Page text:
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Published on March 14, 2014
Statements by M. Laurent Fabius, Minister of Foreign Affairs, at his joint press conference with his Irish counterpart (excerpts)

Paris, March 13, 2014

Q. – On Ukraine, you mentioned the possibility of a meeting in Moscow on Tuesday. What are the conditions for your going to Moscow with the Defence Minister? (…)

THE MINISTER – Between now and Tuesday, a number of factors can and will come into play. First of all, just before meeting Eamon, I was on the telephone to John Kerry, Ban Ki-moon and other colleagues to take stock of the situation in Ukraine and the contacts there are going to be between today and Sunday. The American Secretary of State is going to meet Sergei Lavrov. I myself speak regularly to all the protagonists in this serious matter.

And then there’s the referendum planned for Sunday in Crimea, which is entirely contrary to international law – we must be clear – and where people aren’t being given a choice: it’s a choice between “yes” and “yes”. When you look at the propaganda being conducted, you can see clearly why the international authorities, like ourselves, have already said the result of the ballot is null and void. So we’d like the referendum not to be held, but at the same time we’re well aware the wheels are turning.

We’ll be meeting on Monday – we have a Foreign Affairs Council – and we’ll see what decisions we take: there are a number of sanctions on the table, with a whole series of elements that may affect people and their assets, the international economic relations we have with the various players, the prospects for the G8, and relations between the European Union and Russia.

And then, as regards Tuesday, in line with what the French President and the Russian President discussed, I’m expected to go to Moscow with my colleague the Defence Minister, but only insofar as it’s useful.

France’s position, which is also shared by many countries (…) is to be both firm – because you can’t deem acceptable an action which defies international law and ultimately overturns borders, with a whole series of possible consequences that are extremely serious – and, at the same time, we want to get back to the path of dialogue in order to achieve de-escalation. It’s very difficult, but if France can contribute to this it will, and this would be the purpose of our visit on Tuesday.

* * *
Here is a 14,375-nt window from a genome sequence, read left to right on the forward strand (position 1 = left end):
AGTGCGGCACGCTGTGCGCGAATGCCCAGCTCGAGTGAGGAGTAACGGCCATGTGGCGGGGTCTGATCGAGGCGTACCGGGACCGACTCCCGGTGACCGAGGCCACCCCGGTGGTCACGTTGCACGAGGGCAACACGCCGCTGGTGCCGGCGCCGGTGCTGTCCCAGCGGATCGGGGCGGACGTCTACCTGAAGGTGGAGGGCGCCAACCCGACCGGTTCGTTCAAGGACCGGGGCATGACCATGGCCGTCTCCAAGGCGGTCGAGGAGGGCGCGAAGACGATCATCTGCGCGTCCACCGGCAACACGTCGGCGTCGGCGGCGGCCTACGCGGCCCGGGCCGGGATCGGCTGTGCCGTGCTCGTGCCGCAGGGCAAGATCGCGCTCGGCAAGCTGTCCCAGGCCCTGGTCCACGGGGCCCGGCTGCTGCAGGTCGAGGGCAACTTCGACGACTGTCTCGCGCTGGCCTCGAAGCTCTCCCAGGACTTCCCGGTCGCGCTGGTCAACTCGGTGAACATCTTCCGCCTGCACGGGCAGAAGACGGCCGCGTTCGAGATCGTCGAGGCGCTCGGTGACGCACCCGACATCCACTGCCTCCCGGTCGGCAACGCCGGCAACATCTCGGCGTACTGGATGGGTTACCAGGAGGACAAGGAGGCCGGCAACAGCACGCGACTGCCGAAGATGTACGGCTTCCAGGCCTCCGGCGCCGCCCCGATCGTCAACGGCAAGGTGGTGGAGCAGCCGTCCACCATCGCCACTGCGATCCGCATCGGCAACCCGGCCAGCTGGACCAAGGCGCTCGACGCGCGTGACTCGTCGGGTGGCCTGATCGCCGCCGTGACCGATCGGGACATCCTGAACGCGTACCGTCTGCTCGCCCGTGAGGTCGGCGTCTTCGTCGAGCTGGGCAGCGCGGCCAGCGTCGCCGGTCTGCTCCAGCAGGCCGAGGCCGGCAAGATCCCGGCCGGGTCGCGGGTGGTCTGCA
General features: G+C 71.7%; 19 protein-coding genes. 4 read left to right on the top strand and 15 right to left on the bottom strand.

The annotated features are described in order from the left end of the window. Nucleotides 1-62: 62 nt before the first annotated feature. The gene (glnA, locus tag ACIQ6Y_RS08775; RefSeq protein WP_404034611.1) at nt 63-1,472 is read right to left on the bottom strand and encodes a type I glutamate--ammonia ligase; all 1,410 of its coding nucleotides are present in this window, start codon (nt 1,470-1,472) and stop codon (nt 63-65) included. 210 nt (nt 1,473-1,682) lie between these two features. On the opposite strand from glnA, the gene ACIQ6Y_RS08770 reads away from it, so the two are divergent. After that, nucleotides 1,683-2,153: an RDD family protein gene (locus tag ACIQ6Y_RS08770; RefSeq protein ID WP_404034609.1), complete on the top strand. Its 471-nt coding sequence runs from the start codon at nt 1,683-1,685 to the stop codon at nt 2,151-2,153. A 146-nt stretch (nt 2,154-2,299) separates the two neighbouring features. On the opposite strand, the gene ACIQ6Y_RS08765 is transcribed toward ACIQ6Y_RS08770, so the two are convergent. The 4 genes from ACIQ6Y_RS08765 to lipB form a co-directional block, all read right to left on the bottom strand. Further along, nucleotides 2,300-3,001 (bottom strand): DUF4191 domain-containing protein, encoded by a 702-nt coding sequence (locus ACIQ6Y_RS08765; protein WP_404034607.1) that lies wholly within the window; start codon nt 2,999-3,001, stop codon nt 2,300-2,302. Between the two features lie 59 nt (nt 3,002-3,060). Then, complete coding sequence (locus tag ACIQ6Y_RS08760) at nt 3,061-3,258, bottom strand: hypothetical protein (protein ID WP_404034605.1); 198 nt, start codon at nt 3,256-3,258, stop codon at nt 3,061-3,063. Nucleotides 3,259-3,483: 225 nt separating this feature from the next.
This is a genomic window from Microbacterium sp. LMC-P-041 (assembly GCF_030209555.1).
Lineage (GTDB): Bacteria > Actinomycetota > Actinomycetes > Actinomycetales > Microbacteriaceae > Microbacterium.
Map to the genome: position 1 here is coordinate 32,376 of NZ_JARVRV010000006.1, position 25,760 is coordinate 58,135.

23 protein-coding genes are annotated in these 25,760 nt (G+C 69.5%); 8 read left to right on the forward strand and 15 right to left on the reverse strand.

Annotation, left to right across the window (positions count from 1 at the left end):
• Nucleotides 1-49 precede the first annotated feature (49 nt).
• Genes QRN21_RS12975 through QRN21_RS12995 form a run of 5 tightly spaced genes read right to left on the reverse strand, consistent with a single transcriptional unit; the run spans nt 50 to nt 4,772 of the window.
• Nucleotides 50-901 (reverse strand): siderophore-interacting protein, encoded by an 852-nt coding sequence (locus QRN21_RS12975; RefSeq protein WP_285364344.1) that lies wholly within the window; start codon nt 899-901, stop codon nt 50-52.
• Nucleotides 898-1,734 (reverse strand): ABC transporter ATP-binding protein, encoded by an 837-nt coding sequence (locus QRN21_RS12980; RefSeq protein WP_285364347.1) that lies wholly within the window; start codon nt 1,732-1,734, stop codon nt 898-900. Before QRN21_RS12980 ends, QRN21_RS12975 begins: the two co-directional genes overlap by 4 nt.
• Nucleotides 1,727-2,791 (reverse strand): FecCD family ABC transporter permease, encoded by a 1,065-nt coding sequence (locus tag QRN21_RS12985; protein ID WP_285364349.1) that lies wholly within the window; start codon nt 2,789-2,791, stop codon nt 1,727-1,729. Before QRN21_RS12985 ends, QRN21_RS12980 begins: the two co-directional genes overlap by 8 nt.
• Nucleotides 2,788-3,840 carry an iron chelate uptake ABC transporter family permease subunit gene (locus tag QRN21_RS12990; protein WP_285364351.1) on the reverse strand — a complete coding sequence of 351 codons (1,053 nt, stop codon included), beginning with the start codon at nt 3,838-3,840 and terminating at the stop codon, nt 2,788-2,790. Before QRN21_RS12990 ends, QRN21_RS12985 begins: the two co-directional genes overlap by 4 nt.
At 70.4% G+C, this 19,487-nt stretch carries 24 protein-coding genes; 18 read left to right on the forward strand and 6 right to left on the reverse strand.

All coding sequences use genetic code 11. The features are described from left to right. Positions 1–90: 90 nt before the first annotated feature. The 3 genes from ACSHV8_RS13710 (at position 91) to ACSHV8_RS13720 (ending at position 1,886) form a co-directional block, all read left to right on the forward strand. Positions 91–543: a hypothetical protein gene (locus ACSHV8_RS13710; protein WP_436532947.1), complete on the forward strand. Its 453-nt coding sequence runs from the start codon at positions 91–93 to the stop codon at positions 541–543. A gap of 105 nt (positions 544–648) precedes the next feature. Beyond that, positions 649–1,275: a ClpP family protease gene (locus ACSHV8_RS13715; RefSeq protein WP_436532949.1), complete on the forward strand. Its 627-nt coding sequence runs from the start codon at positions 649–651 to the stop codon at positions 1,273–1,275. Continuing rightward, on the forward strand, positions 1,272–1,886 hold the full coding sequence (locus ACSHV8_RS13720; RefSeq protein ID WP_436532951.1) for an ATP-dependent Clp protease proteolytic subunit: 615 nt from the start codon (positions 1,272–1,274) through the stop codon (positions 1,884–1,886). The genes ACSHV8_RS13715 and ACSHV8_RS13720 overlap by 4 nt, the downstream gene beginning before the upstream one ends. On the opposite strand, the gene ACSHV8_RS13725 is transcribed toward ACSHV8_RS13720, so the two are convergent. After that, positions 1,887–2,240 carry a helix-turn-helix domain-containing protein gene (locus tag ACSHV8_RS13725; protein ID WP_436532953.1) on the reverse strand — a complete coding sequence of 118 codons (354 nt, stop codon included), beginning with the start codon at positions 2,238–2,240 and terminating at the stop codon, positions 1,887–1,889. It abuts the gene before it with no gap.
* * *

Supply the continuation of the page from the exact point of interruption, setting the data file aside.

Q. – Do you think Mr Putin is taking seriously the sanctions you’re currently discussing with your colleagues?

THE MINISTER – We’d like the solution found to respect both Ukrainians’ wishes and international law. Ukrainians’ wishes will be expressed when Ukrainians can vote freely. So there will have to be a presidential election; the date of 25 May has been proposed. Even so, when my colleague Mr Lavrov says there’s no need for a presidential election because it’s Mr Yanukovych who is president, you have to be serious: I was sitting opposite Mr Yanukovych in February.
I also want to make it clear that, just as some people – I’m thinking of the Russians in particular – are contesting the validity of Mr Yatsenyuk as Prime Minister, in the discussion I had with my German and Polish colleagues, the opposition representatives and, on the other side, Mr Yanukovych, the latter accepted that the Prime Minister would be Mr Yatsenyuk.

So, today, when people come and tell us that this government, which was elected by the Rada – the Ukrainian assembly – supposedly isn’t legitimate…

Our position is to say that it’s going to be necessary for the Ukrainians to vote, freely, with international monitoring of course, and the sooner the better.

At the same time, international law must be respected. A country exists – Ukraine –, which is sovereign, and which geographically and historically is close to the European Union and close to Russia.

We mustn’t dispute how things are: geography and history exist. So it’s only natural for the Russian-speakers to play their full part – this isn’t at issue. But the views and votes of all Ukraine’s electorate must be respected and a path to peace and development found for Ukraine, which can choose its own future.

I’ve always considered this choice not to be a matter of “either/or”, but that there’s a place for both the Russians – who are nearby, who have a historical influence – and, at the same time, for the European Union, since Ukraine happens to be in Europe.

This is the path of reason, and Eamon, I and others are going to try to go down this path and we hope the Russians will understand that, in the end, it’s in their interest too. It is in Russia’s interest for Ukraine to be in sound economic health – unfortunately, today, it’s in very great difficulty –, for it to be a country where the majority and the minorities are respected, and for it to be a country which can evolve in the international concert of nations.

So, firmness and, at the same time, a desire for dialogue./.

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